Mcity ABC test concept to assess driverless vehicle safety

Mcity at the University of Michigan has outlined a test track-based concept for evaluating the safety of highly automated vehicles before they’re tested on public roads that could emerge as a model for a voluntary standard for safety testing.

The project comes after two highly publicized fatalities last year stoked consumer fears about the safety of driverless vehicles and slowed development of the technologies that have the potential to save lives, conserve energy and expand accessibility to transportation.

The Mcity ABC Test concept would create an independent safety assessment for highly automated vehicles. It would be a key element in a three-pronged approach to HAV testing, along with simulation and on-road evaluation. Mcity is a public-private partnership led by U-M to accelerate advanced mobility vehicles and technologies.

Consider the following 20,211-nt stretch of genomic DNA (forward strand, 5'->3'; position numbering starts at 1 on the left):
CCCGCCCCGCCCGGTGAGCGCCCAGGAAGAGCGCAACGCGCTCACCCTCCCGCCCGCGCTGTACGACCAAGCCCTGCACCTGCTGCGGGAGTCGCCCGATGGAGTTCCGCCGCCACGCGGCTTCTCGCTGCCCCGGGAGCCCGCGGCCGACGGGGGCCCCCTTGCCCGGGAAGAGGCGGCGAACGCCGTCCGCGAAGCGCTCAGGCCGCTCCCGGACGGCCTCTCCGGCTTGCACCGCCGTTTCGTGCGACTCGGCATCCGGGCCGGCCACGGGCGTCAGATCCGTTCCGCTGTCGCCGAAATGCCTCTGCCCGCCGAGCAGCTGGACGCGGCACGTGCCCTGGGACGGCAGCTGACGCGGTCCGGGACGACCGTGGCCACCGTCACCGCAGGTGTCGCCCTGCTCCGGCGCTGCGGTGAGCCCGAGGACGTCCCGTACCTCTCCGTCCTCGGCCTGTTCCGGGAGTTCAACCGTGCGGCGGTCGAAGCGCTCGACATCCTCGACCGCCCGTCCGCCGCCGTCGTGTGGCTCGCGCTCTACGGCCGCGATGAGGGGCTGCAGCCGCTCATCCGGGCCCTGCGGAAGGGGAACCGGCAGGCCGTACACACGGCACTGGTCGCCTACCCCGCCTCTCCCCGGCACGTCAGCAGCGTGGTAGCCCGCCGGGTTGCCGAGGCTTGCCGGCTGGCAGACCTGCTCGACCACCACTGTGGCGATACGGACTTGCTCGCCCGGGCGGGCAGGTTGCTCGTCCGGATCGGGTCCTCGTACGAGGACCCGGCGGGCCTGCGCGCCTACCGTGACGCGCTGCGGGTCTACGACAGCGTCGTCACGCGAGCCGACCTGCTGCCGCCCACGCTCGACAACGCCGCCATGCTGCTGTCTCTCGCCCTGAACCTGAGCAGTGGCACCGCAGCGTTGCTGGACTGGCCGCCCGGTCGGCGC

Highly automated vehicles must be developed in a responsible way to fully realize their promise as a useful tool that will benefit society. The Mcity ABC Test is an approach that can help rebuild public trust and accelerate the development of these potentially life-changing vehicles.

—Mcity Director Huei Peng, the Roger L. McCarthy Professor of Mechanical Engineering at U-M

The crash of an Uber Level-4 automated vehicle prototype in March 2018 in Arizona killed a woman as she was crossing a street, when the car’s sensors failed to detect her. A Level-4 vehicle can drive itself without human intervention.


Veröffentlichung:
17. Januar 2019

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